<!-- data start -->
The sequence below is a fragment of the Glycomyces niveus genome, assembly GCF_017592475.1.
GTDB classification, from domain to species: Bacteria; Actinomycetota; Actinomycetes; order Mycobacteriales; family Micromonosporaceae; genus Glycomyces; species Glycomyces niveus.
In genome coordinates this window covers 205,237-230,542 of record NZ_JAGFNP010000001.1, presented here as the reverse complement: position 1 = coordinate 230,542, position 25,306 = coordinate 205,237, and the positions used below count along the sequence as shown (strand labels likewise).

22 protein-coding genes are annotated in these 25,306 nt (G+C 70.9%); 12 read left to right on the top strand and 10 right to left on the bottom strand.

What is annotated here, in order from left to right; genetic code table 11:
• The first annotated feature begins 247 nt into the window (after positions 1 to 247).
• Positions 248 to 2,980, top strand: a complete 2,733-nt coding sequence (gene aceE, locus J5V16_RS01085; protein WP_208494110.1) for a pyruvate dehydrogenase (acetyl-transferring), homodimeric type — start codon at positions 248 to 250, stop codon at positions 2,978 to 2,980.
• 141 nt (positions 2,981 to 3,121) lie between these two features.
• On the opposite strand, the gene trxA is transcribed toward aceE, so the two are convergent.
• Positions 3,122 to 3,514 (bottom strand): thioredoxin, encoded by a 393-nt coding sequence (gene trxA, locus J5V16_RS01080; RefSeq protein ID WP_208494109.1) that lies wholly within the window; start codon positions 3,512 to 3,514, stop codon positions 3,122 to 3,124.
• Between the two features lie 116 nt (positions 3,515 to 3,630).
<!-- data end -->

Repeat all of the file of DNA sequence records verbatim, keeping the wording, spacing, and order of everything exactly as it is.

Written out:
The sequence below is a fragment of the Glycomyces niveus genome, assembly GCF_017592475.1.
GTDB classification, from domain to species: Bacteria; Actinomycetota; Actinomycetes; order Mycobacteriales; family Micromonosporaceae; genus Glycomyces; species Glycomyces niveus.
In genome coordinates this window covers 205,237-230,542 of record NZ_JAGFNP010000001.1, presented here as the reverse complement: position 1 = coordinate 230,542, position 25,306 = coordinate 205,237, and the positions used below count along the sequence as shown (strand labels likewise).

22 protein-coding genes are annotated in these 25,306 nt (G+C 70.9%); 12 read left to right on the top strand and 10 right to left on the bottom strand.

What is annotated here, in order from left to right; genetic code table 11:
• The first annotated feature begins 247 nt into the window (after positions 1 to 247).
• Positions 248 to 2,980, top strand: a complete 2,733-nt coding sequence (gene aceE, locus J5V16_RS01085; protein WP_208494110.1) for a pyruvate dehydrogenase (acetyl-transferring), homodimeric type — start codon at positions 248 to 250, stop codon at positions 2,978 to 2,980.
• 141 nt (positions 2,981 to 3,121) lie between these two features.
• On the opposite strand, the gene trxA is transcribed toward aceE, so the two are convergent.
• Positions 3,122 to 3,514 (bottom strand): thioredoxin, encoded by a 393-nt coding sequence (gene trxA, locus J5V16_RS01080; RefSeq protein ID WP_208494109.1) that lies wholly within the window; start codon positions 3,512 to 3,514, stop codon positions 3,122 to 3,124.
• Between the two features lie 116 nt (positions 3,515 to 3,630).